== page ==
Saturday, 22 March 2014

Blogging and Novella competitions

A few competition links for you today.

Firstly, one for all bloggers and article writers.

Write an article on the theme of “Generation-Y” and receive a cash prize of $200

Generation-Y, also known as Millennials, or the YOLO Generation. The generation that are into selfies, swag, drunken snapchats, instagramming your food and #hashtaging#everything#you#say. Every generation has its own set of aspirations and challenges, and these are both exciting and uncertain times to be living in.

What are your thoughts on Generation-Y?

We're calling all bloggers, writers, thinkers, part-time philosophers and aspiring journalists to write an 800 word article on the theme of Generation-Y. Enter it into our Gen-Y competition on ReadWave and the article that receives the most 'likes' will win a cash prize of $200 (or equivalent value in your local currency).

We accept entrants from all over the world. Articles that are over 800 words will not be considered. The deadline for submissions is 14th April. For more information, visit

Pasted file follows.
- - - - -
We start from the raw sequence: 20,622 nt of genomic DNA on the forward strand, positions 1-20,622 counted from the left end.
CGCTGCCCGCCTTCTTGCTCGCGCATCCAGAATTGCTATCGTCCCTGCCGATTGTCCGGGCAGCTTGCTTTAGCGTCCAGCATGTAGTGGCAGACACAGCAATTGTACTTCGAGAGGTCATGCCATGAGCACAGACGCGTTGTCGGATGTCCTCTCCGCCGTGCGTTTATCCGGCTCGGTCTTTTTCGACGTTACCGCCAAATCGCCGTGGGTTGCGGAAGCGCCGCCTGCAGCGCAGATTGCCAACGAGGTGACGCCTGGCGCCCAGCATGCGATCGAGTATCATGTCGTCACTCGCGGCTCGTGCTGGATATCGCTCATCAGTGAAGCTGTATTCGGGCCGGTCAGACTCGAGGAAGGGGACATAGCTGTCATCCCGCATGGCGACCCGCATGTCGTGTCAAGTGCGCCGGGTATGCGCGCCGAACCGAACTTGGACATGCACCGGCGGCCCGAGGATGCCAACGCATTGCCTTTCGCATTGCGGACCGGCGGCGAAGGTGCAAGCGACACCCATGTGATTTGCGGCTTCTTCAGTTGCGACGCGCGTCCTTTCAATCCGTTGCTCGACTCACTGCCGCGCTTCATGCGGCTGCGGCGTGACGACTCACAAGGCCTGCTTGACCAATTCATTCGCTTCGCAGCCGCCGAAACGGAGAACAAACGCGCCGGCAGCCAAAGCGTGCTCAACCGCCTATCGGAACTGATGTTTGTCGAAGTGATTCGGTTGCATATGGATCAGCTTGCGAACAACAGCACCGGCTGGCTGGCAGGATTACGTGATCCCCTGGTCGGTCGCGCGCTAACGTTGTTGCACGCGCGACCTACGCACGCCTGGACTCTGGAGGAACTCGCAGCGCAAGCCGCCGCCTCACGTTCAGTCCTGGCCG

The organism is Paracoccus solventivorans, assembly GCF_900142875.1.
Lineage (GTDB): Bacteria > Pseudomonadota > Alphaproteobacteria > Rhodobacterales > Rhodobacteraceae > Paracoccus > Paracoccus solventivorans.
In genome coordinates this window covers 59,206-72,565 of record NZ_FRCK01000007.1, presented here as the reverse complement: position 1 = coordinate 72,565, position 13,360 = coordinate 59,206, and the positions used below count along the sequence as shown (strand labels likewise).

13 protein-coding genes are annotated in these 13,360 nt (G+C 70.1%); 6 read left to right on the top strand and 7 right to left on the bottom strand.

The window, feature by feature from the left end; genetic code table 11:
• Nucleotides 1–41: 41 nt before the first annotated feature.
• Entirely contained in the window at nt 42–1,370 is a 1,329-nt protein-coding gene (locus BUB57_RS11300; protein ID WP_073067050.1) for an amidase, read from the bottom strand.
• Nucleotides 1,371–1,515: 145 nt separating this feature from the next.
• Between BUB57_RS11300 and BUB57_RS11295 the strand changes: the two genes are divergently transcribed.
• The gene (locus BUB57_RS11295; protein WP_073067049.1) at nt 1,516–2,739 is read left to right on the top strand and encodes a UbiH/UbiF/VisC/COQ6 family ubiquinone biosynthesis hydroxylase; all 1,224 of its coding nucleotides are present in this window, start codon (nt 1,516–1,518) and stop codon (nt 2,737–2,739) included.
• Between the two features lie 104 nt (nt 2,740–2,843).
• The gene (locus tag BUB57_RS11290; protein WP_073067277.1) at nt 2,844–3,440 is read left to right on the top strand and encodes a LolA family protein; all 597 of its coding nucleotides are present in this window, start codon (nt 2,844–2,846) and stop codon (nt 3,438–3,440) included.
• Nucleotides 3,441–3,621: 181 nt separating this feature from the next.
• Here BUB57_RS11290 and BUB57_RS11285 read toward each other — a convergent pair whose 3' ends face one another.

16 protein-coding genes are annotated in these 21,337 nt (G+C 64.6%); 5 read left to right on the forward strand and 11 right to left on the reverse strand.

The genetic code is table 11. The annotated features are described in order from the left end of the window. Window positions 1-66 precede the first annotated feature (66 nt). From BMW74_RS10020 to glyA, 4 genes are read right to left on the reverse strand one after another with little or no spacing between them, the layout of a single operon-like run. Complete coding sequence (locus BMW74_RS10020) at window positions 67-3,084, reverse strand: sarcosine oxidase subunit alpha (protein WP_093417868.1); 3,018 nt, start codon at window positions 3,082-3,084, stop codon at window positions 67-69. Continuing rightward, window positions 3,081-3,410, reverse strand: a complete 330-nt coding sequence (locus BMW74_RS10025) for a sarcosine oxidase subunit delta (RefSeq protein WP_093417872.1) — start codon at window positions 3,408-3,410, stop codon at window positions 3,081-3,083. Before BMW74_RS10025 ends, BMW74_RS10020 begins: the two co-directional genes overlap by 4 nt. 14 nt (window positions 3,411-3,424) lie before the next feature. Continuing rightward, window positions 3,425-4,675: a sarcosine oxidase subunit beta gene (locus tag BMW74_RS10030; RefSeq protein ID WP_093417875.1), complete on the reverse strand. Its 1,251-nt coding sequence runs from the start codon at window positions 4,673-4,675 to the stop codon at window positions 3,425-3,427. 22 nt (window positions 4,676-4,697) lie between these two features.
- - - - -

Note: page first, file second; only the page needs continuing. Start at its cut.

And two for novella writers:

In 2014, Manchester Metropolitan University’s Cheshire Faculty is launching the inaugural MMU Novella Award, the first iteration of what will become a bi-annual literary prize. The competition will conclude with a one-day Novella Festival at the Cheshire Campus consisting of readings, talks and panel discussions. Novelist Jenn Ashworth will front the judging panel and decide the winner after a team of internal readers whittles down the submissions to a shortlist.

The Write Time: a unique writing competition for previously unpublished authors aged 50+